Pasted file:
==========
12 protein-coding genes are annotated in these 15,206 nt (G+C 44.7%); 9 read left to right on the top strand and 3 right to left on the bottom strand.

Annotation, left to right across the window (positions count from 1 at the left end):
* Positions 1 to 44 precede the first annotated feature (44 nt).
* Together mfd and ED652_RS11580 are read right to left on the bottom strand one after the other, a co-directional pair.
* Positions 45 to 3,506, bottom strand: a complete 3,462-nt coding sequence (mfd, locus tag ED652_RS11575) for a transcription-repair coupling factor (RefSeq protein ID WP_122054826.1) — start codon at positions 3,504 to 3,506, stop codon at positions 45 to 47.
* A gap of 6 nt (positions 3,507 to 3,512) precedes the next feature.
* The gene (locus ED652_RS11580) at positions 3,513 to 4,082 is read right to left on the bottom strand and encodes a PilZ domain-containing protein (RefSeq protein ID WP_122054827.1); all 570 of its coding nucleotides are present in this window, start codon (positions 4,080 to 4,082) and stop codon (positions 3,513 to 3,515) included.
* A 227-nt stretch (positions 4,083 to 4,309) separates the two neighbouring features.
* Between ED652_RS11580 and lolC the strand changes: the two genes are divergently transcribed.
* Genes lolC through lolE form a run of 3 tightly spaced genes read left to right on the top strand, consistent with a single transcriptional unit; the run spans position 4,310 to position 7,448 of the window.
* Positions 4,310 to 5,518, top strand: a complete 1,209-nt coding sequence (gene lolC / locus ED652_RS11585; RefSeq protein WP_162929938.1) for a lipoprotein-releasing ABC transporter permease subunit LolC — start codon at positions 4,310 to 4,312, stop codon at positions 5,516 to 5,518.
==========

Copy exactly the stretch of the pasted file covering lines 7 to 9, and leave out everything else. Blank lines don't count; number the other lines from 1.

* The gene (locus ED652_RS11580) at positions 3,513 to 4,082 is read right to left on the bottom strand and encodes a PilZ domain-containing protein (RefSeq protein ID WP_122054827.1); all 570 of its coding nucleotides are present in this window, start codon (positions 4,080 to 4,082) and stop codon (positions 3,513 to 3,515) included.
* A 227-nt stretch (positions 4,083 to 4,309) separates the two neighbouring features.
* Between ED652_RS11580 and lolC the strand changes: the two genes are divergently transcribed.